Of course, this conclusion is purely based on one ranking list, so don't take it to heart. All school ranking lists differ somewhat—and no list will ever be able to tell you which college will ultimately be the best fit for you!
So if the UK university you absolutely love isn't ranked that high, either on our list or any other list, try not to let it influence your college decision too much. What matters most is whether you'll be happy at the school you've chosen and are able to get the education and experience you desire.
Should You Attend a UK University? 6 Questions to Consider
If you're a US or other international student who is strongly considering attending one of the best universities in the UK (or any other UK institution), then be sure to think about the six following questions before you make your college decision.
#1: What Kind of Environment Do You Want?
Don't underestimate how important location (and campus environment) will be in your college decision-making process—regardless of whether you plan to go to school in the UK, the US, or another country altogether.
Ask yourself the following questions:
- Would I prefer an urban, suburban, or rural area for school?
- Do I want a larger, more sprawling campus? Or a smaller, more intimate campus?
- How expensive will it be to live in the area where I want to go to school? (see #2 below)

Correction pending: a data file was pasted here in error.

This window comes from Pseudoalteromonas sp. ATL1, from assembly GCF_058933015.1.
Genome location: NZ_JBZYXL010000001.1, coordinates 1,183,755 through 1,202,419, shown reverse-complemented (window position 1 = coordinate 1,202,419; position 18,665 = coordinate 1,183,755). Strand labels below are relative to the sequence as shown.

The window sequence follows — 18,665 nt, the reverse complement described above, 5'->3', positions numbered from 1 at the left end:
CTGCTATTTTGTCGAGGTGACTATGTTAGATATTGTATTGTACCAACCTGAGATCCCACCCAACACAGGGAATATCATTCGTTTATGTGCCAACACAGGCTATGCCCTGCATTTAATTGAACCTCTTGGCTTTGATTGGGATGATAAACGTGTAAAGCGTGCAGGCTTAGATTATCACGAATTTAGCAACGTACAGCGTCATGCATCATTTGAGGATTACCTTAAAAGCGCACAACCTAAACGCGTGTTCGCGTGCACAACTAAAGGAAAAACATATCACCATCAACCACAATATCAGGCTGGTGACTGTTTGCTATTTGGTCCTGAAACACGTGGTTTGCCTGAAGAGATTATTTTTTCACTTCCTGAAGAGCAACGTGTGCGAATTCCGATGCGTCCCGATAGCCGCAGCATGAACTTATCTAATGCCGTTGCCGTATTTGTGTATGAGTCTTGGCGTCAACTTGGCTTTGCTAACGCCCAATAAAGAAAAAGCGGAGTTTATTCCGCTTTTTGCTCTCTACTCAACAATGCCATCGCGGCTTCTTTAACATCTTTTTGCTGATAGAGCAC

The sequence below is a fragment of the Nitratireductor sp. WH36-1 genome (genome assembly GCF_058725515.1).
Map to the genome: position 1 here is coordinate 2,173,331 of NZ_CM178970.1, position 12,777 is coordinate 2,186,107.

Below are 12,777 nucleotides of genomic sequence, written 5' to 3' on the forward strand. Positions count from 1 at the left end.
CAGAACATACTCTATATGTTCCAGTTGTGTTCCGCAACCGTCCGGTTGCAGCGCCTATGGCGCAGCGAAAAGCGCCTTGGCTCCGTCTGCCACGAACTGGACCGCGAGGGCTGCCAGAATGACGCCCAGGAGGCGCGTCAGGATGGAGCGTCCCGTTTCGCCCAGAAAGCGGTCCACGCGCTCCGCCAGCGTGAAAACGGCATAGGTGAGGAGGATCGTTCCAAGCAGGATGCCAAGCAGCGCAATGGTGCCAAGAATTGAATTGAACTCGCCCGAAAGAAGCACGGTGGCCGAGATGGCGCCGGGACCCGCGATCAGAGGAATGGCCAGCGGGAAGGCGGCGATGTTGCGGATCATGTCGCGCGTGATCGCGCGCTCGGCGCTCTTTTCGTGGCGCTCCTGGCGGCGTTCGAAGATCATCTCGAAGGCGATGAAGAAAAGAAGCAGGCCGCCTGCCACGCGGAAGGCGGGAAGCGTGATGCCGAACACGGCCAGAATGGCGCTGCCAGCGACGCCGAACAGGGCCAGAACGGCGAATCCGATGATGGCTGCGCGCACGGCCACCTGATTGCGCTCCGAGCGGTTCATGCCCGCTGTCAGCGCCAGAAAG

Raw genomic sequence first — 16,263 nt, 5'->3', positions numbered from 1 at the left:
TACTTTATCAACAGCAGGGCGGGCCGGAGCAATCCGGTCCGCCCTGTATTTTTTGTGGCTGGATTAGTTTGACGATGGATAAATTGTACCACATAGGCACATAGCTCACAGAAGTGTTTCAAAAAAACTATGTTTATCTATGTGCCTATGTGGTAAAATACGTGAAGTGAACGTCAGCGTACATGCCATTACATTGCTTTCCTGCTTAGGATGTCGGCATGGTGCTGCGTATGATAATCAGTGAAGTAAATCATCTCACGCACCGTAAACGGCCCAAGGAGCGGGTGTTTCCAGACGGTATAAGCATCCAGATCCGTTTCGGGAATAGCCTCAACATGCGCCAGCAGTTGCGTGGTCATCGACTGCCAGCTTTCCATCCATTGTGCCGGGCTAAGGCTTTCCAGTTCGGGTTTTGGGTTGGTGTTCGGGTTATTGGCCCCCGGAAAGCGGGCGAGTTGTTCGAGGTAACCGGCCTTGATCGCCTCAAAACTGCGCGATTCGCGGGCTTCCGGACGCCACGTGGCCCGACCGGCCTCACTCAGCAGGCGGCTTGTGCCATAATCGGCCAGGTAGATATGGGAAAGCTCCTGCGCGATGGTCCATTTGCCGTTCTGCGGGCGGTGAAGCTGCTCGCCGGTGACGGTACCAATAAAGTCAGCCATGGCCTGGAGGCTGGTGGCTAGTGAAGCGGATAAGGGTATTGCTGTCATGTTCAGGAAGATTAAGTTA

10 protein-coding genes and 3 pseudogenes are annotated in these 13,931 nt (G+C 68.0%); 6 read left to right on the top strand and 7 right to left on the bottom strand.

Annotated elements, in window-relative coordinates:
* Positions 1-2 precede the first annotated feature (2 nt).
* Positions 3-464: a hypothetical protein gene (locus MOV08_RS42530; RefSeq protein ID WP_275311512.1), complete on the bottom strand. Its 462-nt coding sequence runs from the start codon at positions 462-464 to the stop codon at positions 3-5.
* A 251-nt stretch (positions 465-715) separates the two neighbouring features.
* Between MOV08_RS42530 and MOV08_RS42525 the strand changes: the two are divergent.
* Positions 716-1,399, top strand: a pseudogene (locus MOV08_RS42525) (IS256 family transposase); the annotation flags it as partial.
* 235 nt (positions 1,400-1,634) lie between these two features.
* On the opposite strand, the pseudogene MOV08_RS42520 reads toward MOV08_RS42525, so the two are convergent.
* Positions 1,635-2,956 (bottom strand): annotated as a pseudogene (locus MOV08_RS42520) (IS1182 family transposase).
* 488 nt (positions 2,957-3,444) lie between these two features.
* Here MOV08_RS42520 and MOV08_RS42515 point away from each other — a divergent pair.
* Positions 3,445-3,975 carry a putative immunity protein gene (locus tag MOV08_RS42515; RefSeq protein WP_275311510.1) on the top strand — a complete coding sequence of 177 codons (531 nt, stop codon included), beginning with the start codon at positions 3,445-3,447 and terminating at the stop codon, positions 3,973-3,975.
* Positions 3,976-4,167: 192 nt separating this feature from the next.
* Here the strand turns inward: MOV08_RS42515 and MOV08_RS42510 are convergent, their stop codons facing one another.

For instance, if you're not a huge fan of city living, then a university such as UCL, which is based in London, probably wouldn't be an ideal fit for you.
Ultimately, the best way to figure out whether you like a certain campus or area is to see it in person.
As we all know, though, visiting schools in the UK can obviously get expensive if you're flying all the way from the US. If you can't afford to fly out, do as much research as you can on the campus and the area around the school to see if you can imagine yourself succeeding there.
#2: How Much Does the Program Cost?
Another big factor for most students looking to study in the UK is cost.
While tuition for universities in the UK is not typically as cheap as it is in other European countries (I'm looking at you, Germany, with your free tuition!), it'll still generally be cheaper than tuition is for private universities in the US.
If you're looking to save as much money as possible, then your best bet will be to either attend an in-state public university, or apply for (and win!) scholarships from a UK university.
Many UK universities give out scholarships to international students, so make sure to spend time digging through your universities' official websites for any info on what kind of aid you might be eligible for.